And sometimes the queue is hidden on a ride where there isn’t an issue of guest barfing but for design aesthetics. When faced with designing the Aladdin ride for the Disney Studios Paris it was going to be placed at the end of an open courtyard in an empty and barren park. I selected to not place a queue of waiting guests in front of the ride but instead place them behind a circular mural. The mural served to block views of Frontierland which was a good thing, however it meant that guests would only discover their true wait time after they were behind the mural. Guests also don’t read or believe the time wait sign graphics.
As I wrote earlier there is no perfect solution however if designers think like the guest there are likely going to be fewer guests reaching for the barf bag at the end of the ride.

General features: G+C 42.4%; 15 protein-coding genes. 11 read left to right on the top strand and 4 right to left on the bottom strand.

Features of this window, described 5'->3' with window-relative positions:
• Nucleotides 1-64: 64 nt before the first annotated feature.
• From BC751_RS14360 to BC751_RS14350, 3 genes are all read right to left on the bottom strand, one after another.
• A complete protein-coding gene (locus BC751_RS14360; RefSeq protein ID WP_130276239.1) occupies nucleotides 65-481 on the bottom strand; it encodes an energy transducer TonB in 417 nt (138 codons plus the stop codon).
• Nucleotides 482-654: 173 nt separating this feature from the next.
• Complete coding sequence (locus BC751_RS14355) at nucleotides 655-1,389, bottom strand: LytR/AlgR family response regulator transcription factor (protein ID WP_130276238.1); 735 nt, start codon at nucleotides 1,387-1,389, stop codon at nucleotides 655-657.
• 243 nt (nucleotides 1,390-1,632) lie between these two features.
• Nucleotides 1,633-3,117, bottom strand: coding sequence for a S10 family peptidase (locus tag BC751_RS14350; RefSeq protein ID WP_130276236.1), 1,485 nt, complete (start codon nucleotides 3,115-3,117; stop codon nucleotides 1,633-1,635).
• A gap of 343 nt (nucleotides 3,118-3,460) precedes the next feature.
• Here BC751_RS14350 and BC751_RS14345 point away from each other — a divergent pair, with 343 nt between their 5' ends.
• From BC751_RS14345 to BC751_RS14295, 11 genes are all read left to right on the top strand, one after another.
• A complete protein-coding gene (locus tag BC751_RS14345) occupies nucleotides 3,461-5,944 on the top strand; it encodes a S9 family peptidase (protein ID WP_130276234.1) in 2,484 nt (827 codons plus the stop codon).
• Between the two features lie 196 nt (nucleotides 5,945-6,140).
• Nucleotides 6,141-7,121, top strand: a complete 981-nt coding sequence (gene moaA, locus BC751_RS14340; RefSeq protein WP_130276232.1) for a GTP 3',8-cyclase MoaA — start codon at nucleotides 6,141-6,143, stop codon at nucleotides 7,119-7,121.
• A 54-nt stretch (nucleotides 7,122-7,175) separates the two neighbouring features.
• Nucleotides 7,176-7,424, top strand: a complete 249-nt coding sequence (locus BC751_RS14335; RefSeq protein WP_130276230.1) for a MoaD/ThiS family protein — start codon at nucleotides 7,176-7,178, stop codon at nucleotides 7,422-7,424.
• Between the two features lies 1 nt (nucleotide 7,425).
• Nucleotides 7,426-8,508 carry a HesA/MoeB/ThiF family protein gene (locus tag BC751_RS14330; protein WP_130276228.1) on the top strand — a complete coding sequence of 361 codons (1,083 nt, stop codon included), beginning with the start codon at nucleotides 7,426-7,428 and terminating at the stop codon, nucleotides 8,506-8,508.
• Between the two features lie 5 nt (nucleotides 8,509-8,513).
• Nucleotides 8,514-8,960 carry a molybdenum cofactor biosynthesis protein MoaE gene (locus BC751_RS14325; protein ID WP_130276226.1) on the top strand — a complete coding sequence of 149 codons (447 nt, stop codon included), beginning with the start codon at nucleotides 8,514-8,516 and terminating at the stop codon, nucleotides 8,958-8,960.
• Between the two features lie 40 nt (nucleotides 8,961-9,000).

It’s part of my work habit routine to carry a sketch book whenever I’m working. And I carry the sketchbook to use in my home studio, the company work office or on the project site. There is always something to see, something to catch my interest, and someone who has a design question to answer. Over decades I purchased many sketch books that I’d fill and store, and this week I opened a storage box which contained a set of sketch books dating back to the early 1990s. One of the books which caught my interest documented my idea to add a gold mining company in Frontierland close to Thunder Mountain at Disneyland Paris.
I confess my idea has its roots in the classic pan for gold attraction at Knott’s Berry Farm. Several times in the Ghost Town I swirled my flat pan looking for gold which I took home and quickly lost. But the concept of gold panning had merit and that’s what I wanted to create in Marne-le-Vallee. A gold mining camp that would pay off the gold mine located within Thunder Mountain.